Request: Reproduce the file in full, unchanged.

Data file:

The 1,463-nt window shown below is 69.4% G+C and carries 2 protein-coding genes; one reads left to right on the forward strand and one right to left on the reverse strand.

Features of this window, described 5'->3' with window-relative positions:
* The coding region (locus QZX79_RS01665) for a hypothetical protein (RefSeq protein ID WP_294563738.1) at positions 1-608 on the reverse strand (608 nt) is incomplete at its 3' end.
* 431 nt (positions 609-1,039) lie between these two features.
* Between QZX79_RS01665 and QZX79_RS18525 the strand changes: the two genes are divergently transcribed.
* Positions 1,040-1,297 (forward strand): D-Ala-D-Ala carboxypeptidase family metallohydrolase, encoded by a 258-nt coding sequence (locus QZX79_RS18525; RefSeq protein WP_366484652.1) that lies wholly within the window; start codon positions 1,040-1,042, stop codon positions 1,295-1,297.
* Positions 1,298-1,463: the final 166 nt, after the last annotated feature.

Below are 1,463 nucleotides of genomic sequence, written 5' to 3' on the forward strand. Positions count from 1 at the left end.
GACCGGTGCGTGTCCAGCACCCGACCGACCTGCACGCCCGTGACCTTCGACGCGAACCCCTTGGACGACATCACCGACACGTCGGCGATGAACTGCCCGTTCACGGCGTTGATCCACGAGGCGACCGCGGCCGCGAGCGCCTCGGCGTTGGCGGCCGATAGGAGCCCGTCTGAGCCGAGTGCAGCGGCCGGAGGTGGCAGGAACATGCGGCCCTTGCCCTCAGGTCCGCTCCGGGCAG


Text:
The 1,463-nt window shown below is 69.4% G+C and carries 2 protein-coding genes; one reads left to right on the forward strand and one right to left on the reverse strand.

Features of this window, described 5'->3' with window-relative positions:
* The coding region (locus QZX79_RS01665) for a hypothetical protein (RefSeq protein ID WP_294563738.1) at positions 1-608 on the reverse strand (608 nt) is incomplete at its 3' end.
* 431 nt (positions 609-1,039) lie between these two features.
* Between QZX79_RS01665 and QZX79_RS18525 the strand changes: the two genes are divergently transcribed.
* Positions 1,040-1,297 (forward strand): D-Ala-D-Ala carboxypeptidase family metallohydrolase, encoded by a 258-nt coding sequence (locus QZX79_RS18525; RefSeq protein WP_366484652.1) that lies wholly within the window; start codon positions 1,040-1,042, stop codon positions 1,295-1,297.
* Positions 1,298-1,463: the final 166 nt, after the last annotated feature.

Below are 1,463 nucleotides of genomic sequence, written 5' to 3' on the forward strand. Positions count from 1 at the left end.
GACCGGTGCGTGTCCAGCACCCGACCGACCTGCACGCCCGTGACCTTCGACGCGAACCCCTTGGACGACATCACCGACACGTCGGCGATGAACTGCCCGTTCACGGCGTTGATCCACGAGGCGACCGCGGCCGCGAGCGCCTCGGCGTTGGCGGCCGATAGGAGCCCGTCTGAGCCGAGTGCAGCGGCCGGAGGTGGCAGGAACATGCGGCCCTTGCCCTCAGGTCCGCTCCGGGCAG